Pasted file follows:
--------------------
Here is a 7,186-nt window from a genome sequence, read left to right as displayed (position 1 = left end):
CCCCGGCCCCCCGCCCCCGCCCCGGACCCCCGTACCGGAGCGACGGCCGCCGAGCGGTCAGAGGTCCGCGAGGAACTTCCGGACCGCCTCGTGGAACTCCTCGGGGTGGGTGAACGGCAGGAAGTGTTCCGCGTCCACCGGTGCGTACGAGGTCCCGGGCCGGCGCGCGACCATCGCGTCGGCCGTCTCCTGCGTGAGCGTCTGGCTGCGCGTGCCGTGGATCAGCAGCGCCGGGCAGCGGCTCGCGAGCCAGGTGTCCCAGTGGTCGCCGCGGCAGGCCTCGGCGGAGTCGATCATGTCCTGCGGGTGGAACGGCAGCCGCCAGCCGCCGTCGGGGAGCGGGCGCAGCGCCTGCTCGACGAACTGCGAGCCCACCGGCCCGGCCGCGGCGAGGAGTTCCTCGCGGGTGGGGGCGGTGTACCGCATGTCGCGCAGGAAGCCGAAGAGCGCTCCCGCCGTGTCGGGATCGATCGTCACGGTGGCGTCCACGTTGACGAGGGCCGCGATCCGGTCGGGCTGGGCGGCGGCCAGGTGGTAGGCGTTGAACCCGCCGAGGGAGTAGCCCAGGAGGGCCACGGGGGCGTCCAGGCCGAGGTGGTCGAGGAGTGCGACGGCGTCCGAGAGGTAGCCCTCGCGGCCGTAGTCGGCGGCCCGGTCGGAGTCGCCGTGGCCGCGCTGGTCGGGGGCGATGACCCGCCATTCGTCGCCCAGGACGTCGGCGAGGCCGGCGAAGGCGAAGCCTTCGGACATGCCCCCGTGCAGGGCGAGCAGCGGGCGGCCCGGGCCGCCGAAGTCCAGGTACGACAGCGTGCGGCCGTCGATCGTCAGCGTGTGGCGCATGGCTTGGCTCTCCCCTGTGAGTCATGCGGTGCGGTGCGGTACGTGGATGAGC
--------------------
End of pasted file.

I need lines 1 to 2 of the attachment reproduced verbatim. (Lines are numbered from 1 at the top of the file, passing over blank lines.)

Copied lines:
Here is a 7,186-nt window from a genome sequence, read left to right as displayed (position 1 = left end):
CCCCGGCCCCCCGCCCCCGCCCCGGACCCCCGTACCGGAGCGACGGCCGCCGAGCGGTCAGAGGTCCGCGAGGAACTTCCGGACCGCCTCGTGGAACTCCTCGGGGTGGGTGAACGGCAGGAAGTGTTCCGCGTCCACCGGTGCGTACGAGGTCCCGGGCCGGCGCGCGACCATCGCGTCGGCCGTCTCCTGCGTGAGCGTCTGGCTGCGCGTGCCGTGGATCAGCAGCGCCGGGCAGCGGCTCGCGAGCCAGGTGTCCCAGTGGTCGCCGCGGCAGGCCTCGGCGGAGTCGATCATGTCCTGCGGGTGGAACGGCAGCCGCCAGCCGCCGTCGGGGAGCGGGCGCAGCGCCTGCTCGACGAACTGCGAGCCCACCGGCCCGGCCGCGGCGAGGAGTTCCTCGCGGGTGGGGGCGGTGTACCGCATGTCGCGCAGGAAGCCGAAGAGCGCTCCCGCCGTGTCGGGATCGATCGTCACGGTGGCGTCCACGTTGACGAGGGCCGCGATCCGGTCGGGCTGGGCGGCGGCCAGGTGGTAGGCGTTGAACCCGCCGAGGGAGTAGCCCAGGAGGGCCACGGGGGCGTCCAGGCCGAGGTGGTCGAGGAGTGCGACGGCGTCCGAGAGGTAGCCCTCGCGGCCGTAGTCGGCGGCCCGGTCGGAGTCGCCGTGGCCGCGCTGGTCGGGGGCGATGACCCGCCATTCGTCGCCCAGGACGTCGGCGAGGCCGGCGAAGGCGAAGCCTTCGGACATGCCCCCGTGCAGGGCGAGCAGCGGGCGGCCCGGGCCGCCGAAGTCCAGGTACGACAGCGTGCGGCCGTCGATCGTCAGCGTGTGGCGCATGGCTTGGCTCTCCCCTGTGAGTCATGCGGTGCGGTGCGGTACGTGGATGAGC